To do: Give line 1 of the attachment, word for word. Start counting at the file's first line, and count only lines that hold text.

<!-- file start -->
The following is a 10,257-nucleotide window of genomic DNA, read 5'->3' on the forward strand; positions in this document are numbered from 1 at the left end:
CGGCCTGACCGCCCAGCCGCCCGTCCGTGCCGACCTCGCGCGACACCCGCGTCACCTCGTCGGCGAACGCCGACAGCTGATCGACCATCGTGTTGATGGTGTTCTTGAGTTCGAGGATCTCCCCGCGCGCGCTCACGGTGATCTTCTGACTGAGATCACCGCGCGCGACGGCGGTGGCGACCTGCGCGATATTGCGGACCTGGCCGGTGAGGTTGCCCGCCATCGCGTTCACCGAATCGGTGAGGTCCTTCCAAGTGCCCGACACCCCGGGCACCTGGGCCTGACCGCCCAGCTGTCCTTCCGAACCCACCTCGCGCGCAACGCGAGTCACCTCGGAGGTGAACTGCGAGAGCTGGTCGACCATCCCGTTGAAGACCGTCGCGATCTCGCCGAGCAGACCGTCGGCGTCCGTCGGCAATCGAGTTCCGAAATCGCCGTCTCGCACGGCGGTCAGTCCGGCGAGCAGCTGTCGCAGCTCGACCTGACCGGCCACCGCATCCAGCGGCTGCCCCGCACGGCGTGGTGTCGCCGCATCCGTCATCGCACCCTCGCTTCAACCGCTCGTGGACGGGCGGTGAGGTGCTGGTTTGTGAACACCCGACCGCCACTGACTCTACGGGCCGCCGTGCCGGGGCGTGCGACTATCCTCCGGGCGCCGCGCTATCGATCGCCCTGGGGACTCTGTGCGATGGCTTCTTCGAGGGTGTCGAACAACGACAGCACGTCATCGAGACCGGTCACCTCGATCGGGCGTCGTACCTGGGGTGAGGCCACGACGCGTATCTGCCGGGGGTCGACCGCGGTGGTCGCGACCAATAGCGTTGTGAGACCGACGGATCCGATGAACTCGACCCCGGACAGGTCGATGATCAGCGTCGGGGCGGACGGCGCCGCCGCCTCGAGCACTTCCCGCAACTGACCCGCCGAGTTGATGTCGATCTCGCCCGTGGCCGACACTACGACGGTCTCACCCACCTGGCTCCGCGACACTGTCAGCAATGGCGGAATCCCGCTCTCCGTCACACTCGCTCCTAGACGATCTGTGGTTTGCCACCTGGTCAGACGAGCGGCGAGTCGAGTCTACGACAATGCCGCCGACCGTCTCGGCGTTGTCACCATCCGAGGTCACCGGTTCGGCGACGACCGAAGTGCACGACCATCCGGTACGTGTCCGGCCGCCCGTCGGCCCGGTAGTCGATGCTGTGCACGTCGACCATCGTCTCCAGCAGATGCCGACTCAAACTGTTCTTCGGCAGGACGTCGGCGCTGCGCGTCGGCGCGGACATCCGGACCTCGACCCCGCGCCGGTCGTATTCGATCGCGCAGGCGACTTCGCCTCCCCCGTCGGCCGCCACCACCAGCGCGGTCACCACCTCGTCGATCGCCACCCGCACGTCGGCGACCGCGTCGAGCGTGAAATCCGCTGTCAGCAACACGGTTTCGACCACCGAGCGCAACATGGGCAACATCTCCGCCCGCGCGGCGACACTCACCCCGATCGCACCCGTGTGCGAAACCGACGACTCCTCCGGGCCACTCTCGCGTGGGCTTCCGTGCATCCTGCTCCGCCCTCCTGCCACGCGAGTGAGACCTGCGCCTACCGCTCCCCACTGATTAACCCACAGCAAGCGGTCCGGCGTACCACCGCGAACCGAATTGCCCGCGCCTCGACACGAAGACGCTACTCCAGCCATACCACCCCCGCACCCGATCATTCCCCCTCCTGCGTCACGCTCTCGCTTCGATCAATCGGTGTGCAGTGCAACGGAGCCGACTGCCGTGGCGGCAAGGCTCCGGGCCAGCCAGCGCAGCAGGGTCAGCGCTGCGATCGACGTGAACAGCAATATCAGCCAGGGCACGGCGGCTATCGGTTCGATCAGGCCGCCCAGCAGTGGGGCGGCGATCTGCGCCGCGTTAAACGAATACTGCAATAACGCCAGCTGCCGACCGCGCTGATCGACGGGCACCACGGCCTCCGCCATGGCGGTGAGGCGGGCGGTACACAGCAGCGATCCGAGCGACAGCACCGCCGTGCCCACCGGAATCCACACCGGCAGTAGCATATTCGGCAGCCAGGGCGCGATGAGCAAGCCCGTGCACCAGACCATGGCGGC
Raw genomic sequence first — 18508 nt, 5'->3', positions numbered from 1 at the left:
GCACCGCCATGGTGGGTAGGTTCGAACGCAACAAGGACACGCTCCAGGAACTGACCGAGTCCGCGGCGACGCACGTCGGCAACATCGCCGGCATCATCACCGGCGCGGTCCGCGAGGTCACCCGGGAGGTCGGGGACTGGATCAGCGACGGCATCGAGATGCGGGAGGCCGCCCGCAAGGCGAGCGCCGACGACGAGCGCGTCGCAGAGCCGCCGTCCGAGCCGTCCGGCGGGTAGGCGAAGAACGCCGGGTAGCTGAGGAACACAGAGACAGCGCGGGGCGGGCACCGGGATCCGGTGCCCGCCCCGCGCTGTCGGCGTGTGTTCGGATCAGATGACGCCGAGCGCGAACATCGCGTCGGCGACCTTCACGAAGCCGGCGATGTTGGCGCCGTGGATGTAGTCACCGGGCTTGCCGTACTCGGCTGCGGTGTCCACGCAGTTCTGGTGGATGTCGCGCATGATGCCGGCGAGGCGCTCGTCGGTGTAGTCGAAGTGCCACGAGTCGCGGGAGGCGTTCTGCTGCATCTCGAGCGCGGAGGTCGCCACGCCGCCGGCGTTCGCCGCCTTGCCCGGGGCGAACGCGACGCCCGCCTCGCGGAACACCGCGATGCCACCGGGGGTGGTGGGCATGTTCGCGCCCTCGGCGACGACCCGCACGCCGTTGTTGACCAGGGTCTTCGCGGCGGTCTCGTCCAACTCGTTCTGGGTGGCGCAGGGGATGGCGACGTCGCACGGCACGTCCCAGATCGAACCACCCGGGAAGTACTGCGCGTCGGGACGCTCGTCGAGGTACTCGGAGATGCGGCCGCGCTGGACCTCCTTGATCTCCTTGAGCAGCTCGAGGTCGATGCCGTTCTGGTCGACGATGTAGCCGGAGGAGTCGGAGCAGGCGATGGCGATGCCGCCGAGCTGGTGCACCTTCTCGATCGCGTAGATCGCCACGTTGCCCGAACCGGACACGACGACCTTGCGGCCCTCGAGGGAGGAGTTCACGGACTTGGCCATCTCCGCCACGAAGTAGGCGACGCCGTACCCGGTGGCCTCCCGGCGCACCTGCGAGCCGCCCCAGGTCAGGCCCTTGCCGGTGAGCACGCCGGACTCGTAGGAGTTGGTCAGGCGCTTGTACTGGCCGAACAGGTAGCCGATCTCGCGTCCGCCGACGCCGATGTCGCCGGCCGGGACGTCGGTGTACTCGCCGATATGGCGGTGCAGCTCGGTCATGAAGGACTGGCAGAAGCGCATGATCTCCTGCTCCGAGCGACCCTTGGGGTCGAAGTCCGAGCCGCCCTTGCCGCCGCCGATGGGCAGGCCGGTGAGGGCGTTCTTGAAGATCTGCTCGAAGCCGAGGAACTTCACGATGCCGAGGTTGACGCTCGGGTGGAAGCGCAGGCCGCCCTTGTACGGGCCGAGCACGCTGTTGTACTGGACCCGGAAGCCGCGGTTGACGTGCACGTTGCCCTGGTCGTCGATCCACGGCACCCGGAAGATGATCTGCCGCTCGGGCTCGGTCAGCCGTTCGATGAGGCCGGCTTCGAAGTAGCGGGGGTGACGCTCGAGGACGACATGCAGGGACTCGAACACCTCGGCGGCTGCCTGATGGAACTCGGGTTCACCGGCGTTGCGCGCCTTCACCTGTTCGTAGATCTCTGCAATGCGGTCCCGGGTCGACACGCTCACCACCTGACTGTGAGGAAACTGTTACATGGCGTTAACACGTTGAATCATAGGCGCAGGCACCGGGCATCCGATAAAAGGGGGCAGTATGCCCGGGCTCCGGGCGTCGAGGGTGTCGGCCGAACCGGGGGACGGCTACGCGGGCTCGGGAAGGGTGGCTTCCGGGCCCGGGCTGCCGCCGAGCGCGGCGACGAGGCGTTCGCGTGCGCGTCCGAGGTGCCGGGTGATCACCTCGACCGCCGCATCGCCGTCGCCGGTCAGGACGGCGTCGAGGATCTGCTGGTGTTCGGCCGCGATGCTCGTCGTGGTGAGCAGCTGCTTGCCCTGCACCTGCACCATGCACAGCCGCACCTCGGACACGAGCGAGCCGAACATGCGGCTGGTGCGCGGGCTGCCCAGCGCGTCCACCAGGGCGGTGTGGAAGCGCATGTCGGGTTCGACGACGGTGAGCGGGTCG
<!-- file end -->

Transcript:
The following is a 10,257-nucleotide window of genomic DNA, read 5'->3' on the forward strand; positions in this document are numbered from 1 at the left end: